At one point, the Italian railways were the envy of the world, and the major employer in the country.  Parks compares this idyll to the modern business it has become today, and the bureaucracy involved in all aspects of travelling by train today.  We take a trip around the country with him in both work journeys and travels south, and find out about the different types of commuters, the tourists, the railway employees and even the idiosyncrasies of the ticketing system leading to an altercation with the train inspector.

 

I enjoyed this book so much, which was a pleasant surprise as I’d actually been a bit concerned after reading a similar book on the British railway system recently and found it dry and dull, but it just proves that in the right hands, the same subject can be engaging and entertaining.

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Beetle Boy sounds great Claire ... its cover has been calling out to me in Waterstone's .. but I was waiting for your opinion :D

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I know we chatted about this yesterday, but I'll answer here too ;)

 

I haven't read anything else by him, in fact, I'd never even heard of him before this book came up on the counties list.  I've just looked up his work on fantasticfiction.co.uk and see he was quite prolific!  They show The Old Wives' Tale and Anna of the Five Towns as part of a series, but from reading TOWT I suspect this it's just common settings and themes without being linked as an ongoing story.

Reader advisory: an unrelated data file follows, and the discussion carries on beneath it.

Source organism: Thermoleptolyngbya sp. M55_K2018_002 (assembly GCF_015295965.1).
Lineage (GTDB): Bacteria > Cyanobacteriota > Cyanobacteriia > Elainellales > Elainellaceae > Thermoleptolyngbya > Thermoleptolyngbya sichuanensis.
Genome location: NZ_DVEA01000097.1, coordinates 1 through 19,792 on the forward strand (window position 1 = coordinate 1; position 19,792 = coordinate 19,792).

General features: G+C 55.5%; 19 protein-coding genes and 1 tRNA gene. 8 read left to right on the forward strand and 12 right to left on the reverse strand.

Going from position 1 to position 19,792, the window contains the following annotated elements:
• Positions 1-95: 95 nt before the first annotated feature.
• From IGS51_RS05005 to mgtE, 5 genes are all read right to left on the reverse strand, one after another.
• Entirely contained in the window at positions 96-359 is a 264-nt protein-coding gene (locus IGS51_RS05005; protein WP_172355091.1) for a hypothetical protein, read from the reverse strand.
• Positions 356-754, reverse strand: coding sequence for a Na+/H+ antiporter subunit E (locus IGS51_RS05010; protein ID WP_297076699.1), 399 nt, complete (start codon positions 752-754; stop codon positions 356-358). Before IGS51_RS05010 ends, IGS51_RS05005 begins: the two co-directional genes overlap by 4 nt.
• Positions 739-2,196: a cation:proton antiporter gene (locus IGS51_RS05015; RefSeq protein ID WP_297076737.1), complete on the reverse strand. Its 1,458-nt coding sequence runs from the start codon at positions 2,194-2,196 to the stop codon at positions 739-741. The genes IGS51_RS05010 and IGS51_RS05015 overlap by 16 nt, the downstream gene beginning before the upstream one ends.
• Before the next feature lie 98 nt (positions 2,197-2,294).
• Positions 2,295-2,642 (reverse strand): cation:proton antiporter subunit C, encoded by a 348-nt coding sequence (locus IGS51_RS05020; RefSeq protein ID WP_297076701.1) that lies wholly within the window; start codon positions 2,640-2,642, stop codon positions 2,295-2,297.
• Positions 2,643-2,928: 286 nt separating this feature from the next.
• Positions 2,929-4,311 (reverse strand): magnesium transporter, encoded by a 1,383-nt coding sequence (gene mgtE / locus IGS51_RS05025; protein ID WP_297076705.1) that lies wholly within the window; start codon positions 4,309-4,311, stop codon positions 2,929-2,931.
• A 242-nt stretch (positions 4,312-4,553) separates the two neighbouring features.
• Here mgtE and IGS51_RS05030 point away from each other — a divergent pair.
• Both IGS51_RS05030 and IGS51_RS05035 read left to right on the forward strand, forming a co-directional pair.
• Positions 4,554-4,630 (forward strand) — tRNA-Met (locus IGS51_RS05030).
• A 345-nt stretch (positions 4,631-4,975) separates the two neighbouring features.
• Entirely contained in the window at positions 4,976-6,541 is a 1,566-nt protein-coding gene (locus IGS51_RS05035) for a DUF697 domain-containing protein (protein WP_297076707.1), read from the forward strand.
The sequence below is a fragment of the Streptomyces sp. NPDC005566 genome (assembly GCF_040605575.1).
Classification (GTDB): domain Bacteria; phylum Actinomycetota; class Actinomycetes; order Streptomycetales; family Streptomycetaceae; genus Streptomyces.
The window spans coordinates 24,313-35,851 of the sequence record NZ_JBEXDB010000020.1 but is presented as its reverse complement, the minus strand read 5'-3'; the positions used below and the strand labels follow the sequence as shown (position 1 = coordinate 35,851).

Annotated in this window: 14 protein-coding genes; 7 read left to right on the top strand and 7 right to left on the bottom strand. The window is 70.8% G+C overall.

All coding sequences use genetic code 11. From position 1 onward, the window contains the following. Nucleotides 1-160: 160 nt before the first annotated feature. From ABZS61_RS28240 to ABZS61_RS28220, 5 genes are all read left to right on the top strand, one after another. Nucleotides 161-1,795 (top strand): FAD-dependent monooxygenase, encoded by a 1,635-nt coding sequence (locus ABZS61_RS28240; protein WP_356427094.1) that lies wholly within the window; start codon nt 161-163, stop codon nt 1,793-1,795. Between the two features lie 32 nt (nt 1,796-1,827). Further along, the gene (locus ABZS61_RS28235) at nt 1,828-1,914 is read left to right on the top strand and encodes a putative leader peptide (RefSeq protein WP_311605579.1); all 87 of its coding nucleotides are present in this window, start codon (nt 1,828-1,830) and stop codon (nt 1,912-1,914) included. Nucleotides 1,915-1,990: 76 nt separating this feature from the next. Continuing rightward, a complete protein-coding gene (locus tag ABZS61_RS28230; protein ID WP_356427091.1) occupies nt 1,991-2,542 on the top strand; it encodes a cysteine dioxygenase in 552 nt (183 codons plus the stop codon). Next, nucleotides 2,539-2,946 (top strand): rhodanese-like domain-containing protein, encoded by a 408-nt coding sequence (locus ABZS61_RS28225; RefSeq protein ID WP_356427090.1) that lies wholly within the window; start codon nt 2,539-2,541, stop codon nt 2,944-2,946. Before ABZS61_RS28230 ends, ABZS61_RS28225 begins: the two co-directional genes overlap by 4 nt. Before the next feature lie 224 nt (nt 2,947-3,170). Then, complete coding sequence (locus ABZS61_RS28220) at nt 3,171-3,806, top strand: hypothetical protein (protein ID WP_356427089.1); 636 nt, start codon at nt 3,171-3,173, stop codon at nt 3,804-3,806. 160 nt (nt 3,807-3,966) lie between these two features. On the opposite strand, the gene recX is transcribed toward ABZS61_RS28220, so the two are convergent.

I'm certainly intrigued, and think I'll look into some of his other book, as I thought TOWT was so good, and I'd like to read more of his work.

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I must admit I'd never heard of him until the challenge either - but when I got engaged last year my Mum started quoting Anna of the Five Towns at me.

 

I have The Old Wives Tale on my TBR and only length was bumping it down the list a bit but maybe it should be bumped up a little!

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Lovely to see you and Janet yesterday Claire :hug: .. I do believe you bought the sun to Cirencester :D Many thanks for the book recommendation (The Bees) .. Alan needed ideas and I'd run out :D xx 

I expect I'll be visiting Mr B's tomorrow .. but they always inspire. I'll be trying and failing to keep my money in my purse I expect :D xx

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The sun has been out here too for the last couple of days ... a complete change from the last time we met up in Bath! :D

 

Hope you like The Bees ... we read it for my book group a couple of months ago, and almost everyone enjoyed it, and it provoked a really good discussion, so I'll be interested to see what you make of it.

 

Enjoy Mr B's, I'm sure you'll find some inspiration there :yes:

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I must admit I'd never heard of him until the challenge either - but when I got engaged last year my Mum started quoting Anna of the Five Towns at me.

 

I have The Old Wives Tale on my TBR and only length was bumping it down the list a bit but maybe it should be bumped up a little!

 

It's definitely not one to be intimidated by ... in fact, it struck me while reading it, how modern the writing style was, didn't at all feel like a classic, if you know what I mean.  Hope you read it soon, Alex, as I can't wait to see what other people make of it. :D